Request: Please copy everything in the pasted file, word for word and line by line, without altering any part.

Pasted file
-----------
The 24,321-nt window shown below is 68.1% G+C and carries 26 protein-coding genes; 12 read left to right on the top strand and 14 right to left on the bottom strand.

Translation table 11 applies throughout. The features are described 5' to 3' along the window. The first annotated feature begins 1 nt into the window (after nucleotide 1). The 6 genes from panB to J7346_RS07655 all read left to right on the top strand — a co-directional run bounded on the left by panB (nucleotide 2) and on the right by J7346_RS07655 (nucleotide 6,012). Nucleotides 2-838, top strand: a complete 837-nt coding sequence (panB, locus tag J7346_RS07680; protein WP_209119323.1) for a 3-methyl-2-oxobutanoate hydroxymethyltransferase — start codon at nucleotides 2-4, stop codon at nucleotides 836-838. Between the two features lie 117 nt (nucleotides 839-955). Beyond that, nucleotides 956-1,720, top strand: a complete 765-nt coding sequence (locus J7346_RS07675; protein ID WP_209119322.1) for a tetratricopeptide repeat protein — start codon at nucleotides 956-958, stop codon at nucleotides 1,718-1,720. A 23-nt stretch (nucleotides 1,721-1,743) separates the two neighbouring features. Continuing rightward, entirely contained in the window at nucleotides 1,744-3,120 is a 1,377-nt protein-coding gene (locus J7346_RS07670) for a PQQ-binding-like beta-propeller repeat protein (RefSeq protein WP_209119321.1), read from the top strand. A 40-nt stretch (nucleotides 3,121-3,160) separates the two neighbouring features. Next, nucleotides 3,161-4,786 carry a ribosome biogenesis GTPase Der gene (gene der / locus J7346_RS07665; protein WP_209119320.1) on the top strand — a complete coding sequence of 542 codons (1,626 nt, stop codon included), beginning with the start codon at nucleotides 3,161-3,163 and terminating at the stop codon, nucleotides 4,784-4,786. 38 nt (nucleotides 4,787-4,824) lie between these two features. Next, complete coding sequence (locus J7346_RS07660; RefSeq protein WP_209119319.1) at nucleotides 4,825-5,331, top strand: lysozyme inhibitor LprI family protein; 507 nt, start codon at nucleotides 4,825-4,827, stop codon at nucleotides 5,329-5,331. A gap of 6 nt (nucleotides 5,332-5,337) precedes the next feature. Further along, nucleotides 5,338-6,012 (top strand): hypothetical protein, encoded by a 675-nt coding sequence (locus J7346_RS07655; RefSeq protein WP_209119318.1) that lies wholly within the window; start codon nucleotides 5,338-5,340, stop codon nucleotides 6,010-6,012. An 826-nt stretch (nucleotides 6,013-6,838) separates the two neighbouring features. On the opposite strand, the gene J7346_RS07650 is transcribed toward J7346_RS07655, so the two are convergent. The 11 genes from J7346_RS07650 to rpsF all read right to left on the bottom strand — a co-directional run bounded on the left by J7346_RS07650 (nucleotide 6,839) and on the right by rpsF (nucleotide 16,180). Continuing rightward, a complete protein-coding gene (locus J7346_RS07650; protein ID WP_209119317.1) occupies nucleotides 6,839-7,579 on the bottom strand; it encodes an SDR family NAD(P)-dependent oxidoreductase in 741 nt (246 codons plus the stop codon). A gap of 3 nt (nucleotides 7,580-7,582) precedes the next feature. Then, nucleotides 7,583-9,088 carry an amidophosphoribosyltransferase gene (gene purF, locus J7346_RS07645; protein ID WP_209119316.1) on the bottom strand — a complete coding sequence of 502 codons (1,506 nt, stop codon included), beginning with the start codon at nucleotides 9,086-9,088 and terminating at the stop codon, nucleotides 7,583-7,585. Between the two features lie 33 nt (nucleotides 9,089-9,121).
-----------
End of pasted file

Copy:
The 24,321-nt window shown below is 68.1% G+C and carries 26 protein-coding genes; 12 read left to right on the top strand and 14 right to left on the bottom strand.

Translation table 11 applies throughout. The features are described 5' to 3' along the window. The first annotated feature begins 1 nt into the window (after nucleotide 1). The 6 genes from panB to J7346_RS07655 all read left to right on the top strand — a co-directional run bounded on the left by panB (nucleotide 2) and on the right by J7346_RS07655 (nucleotide 6,012). Nucleotides 2-838, top strand: a complete 837-nt coding sequence (panB, locus tag J7346_RS07680; protein WP_209119323.1) for a 3-methyl-2-oxobutanoate hydroxymethyltransferase — start codon at nucleotides 2-4, stop codon at nucleotides 836-838. Between the two features lie 117 nt (nucleotides 839-955). Beyond that, nucleotides 956-1,720, top strand: a complete 765-nt coding sequence (locus J7346_RS07675; protein ID WP_209119322.1) for a tetratricopeptide repeat protein — start codon at nucleotides 956-958, stop codon at nucleotides 1,718-1,720. A 23-nt stretch (nucleotides 1,721-1,743) separates the two neighbouring features. Continuing rightward, entirely contained in the window at nucleotides 1,744-3,120 is a 1,377-nt protein-coding gene (locus J7346_RS07670) for a PQQ-binding-like beta-propeller repeat protein (RefSeq protein WP_209119321.1), read from the top strand. A 40-nt stretch (nucleotides 3,121-3,160) separates the two neighbouring features. Next, nucleotides 3,161-4,786 carry a ribosome biogenesis GTPase Der gene (gene der / locus J7346_RS07665; protein WP_209119320.1) on the top strand — a complete coding sequence of 542 codons (1,626 nt, stop codon included), beginning with the start codon at nucleotides 3,161-3,163 and terminating at the stop codon, nucleotides 4,784-4,786. 38 nt (nucleotides 4,787-4,824) lie between these two features. Next, complete coding sequence (locus J7346_RS07660; RefSeq protein WP_209119319.1) at nucleotides 4,825-5,331, top strand: lysozyme inhibitor LprI family protein; 507 nt, start codon at nucleotides 4,825-4,827, stop codon at nucleotides 5,329-5,331. A gap of 6 nt (nucleotides 5,332-5,337) precedes the next feature. Further along, nucleotides 5,338-6,012 (top strand): hypothetical protein, encoded by a 675-nt coding sequence (locus J7346_RS07655; RefSeq protein WP_209119318.1) that lies wholly within the window; start codon nucleotides 5,338-5,340, stop codon nucleotides 6,010-6,012. An 826-nt stretch (nucleotides 6,013-6,838) separates the two neighbouring features. On the opposite strand, the gene J7346_RS07650 is transcribed toward J7346_RS07655, so the two are convergent. The 11 genes from J7346_RS07650 to rpsF all read right to left on the bottom strand — a co-directional run bounded on the left by J7346_RS07650 (nucleotide 6,839) and on the right by rpsF (nucleotide 16,180). Continuing rightward, a complete protein-coding gene (locus J7346_RS07650; protein ID WP_209119317.1) occupies nucleotides 6,839-7,579 on the bottom strand; it encodes an SDR family NAD(P)-dependent oxidoreductase in 741 nt (246 codons plus the stop codon). A gap of 3 nt (nucleotides 7,580-7,582) precedes the next feature. Then, nucleotides 7,583-9,088 carry an amidophosphoribosyltransferase gene (gene purF, locus J7346_RS07645; protein ID WP_209119316.1) on the bottom strand — a complete coding sequence of 502 codons (1,506 nt, stop codon included), beginning with the start codon at nucleotides 9,086-9,088 and terminating at the stop codon, nucleotides 7,583-7,585. Between the two features lie 33 nt (nucleotides 9,089-9,121).